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Milling industry allays supply gap fears

Enacy Mapakame
The local milling industry says it is geared to meet local demand for bread and flour-related products in the country, allaying fears of supply gaps following an increase in international wheat prices and a boom in global demand.

In recent days, international wheat prices increased by 9 percent, a situation local economists say will put pressure on Zimbabwe’s foreign exchange requirements and on consumer spending.

International wheat suppliers increased the cost of the cereal by between $35 and $45 per tonne on the back of an increase in transport costs, increased demand as climate change effects have also strained production.

Grain Millers Association of Zimbabwe (GMAZ) media and public relations manager Garikai Chaunza, said the industry was, however, ready to meet local demand, due to Government’s initiatives of ensuring food security.

Interventions by the Cabinet Committee Chairperson on Food Security and Nutrition, Vice President Constantino Chiwenga, have also seen an increase in wheat import supply, resulting in flour production and supply levels increasing to meet national demand.

This has also been made possible by the intervention made by the Reserve Bank of Zimbabwe where it has assured a monthly disbursement of foreign currency for wheat imports by millers so that national stocks remain replenished.

“The consumption of  bread and flour related products is at its  peak owing to a number of factors chief among them is the chilling weather conditions forcing many to resort to drinking tea, the  rising farming community’s income from tobacco, maize and other agriculture related produce sales. The milling industry is, however, geared to meeting the rising flour demand,” said Mr Chaunza.

Local millers have also offered  to buy in advance all the anticipated 200 000 tonnes of wheat grown under the Command Agriculture 2018 winter wheat season, which should further boost activity flour production industry and across value chains.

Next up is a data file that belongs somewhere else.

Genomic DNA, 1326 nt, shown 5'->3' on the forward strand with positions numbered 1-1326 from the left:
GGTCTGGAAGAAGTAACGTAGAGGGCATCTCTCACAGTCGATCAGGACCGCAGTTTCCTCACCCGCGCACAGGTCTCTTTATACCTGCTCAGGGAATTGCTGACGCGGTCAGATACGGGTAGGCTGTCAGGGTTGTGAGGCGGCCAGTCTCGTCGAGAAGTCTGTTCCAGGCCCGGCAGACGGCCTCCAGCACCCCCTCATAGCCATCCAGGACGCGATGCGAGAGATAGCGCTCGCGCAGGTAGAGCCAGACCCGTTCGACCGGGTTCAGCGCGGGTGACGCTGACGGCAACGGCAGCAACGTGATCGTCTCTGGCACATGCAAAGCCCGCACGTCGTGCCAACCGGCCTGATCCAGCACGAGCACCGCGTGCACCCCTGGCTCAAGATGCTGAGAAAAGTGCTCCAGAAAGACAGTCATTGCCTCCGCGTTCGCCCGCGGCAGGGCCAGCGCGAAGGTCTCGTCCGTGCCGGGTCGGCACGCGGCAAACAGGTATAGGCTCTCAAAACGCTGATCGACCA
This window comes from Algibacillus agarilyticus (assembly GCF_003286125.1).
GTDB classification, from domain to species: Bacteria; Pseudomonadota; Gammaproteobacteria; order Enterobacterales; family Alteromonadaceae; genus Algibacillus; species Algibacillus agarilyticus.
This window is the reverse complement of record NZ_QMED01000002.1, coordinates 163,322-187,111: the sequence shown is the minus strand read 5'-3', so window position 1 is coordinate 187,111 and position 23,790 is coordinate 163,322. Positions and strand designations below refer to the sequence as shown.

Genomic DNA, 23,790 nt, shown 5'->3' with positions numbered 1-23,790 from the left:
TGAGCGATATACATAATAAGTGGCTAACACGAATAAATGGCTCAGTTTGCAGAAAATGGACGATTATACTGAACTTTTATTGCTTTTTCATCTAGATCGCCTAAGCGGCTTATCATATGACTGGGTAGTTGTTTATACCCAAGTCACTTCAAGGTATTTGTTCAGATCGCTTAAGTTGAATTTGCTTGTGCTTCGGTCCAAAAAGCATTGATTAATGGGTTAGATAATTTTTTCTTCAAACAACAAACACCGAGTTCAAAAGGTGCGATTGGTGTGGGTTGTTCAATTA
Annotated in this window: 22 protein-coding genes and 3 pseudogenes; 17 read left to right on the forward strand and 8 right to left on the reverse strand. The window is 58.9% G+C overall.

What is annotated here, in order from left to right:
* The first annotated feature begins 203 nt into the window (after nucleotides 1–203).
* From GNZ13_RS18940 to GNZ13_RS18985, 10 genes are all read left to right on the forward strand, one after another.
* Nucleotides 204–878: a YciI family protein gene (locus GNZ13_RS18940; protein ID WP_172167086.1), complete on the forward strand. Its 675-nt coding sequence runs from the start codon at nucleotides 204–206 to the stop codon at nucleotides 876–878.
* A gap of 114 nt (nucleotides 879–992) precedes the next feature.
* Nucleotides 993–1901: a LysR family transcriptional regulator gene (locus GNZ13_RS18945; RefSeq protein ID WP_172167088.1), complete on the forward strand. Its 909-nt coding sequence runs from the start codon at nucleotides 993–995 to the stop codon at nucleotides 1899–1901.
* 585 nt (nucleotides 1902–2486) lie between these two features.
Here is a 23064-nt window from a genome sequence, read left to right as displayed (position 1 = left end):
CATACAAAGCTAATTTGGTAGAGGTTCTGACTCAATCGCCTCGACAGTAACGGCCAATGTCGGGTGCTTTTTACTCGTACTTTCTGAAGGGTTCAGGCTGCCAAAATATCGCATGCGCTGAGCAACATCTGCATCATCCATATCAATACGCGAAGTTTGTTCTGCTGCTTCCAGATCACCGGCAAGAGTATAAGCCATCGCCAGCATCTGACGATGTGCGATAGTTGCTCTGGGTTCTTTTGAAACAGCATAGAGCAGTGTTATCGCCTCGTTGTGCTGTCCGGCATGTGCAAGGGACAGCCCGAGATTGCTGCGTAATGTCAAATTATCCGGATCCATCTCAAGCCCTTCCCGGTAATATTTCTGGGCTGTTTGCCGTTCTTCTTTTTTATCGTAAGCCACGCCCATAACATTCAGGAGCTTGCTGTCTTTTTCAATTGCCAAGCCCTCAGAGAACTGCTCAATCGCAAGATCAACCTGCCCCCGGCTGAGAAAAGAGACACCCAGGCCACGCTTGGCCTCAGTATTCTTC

Zimbabwe needs at least 400 000 tonnes of wheat per year to meet its demand of about 950 000 loaves of bread per day.

On a monthly basis, wheat consumption is estimated at 38 000 tonnes for the production of bread, confectioneries, biscuits and other flour related products.

Local millers are currently producing 22 million kgs of baker’s flour per month against an installed monthly production capacity of 43 million kgs of the same.

A recent study by the National Bakers Association of Zimbabwe (NBAS), shows that the country’s three largest bakers namely Bakers Inn, Lobels and Proton constitute 95 percent of the local market when combined with in-store bakeries.

One of  the country’s largest milling companies, Blue Ribbon Foods has procured and installed  a milling plant which comes with an additional milling capacity of 9 000 tonnes per month which should further enhance production.

Blue Ribbon general manager Yusuf Kamau, said the plant to commence operations this month, would result in a 12,3 percent increase in national installed wheat milling capacity.

According to the Food and Agriculture Organisation (FAO) global cereal production for 2017 was around 2, 64 billion tonnes, up from 2,61 billion tonnes recorded in the prior comparable period. Wheat production is expected to decline by 0,3 percent year on year to 757 million tonnes, from 759,8 million tonnes in 2016/17 year with the projected decline stemming from forecast reductions in the EU and Russian Federation, reflecting anticipated fall in yields from the highs of 2017.

For Zimbabwe, wheat production in 2017 was estimated at 20 000 tonnes. The country’s wheat production experienced a steep decline when output halved to 150 000 tonnes before further declining to about 38 000 metric tonnes during the hyperinflation period of 2008/ 9.

Further declines were experienced in the following years and these were attributed to the reduction in the area planted from 11 600 hectares in 2012, to around 8 500 hectares in 2013, as farmers switched to cash crops such as tobacco, whose profits per hectare are much higher.

 

Source : The Herald

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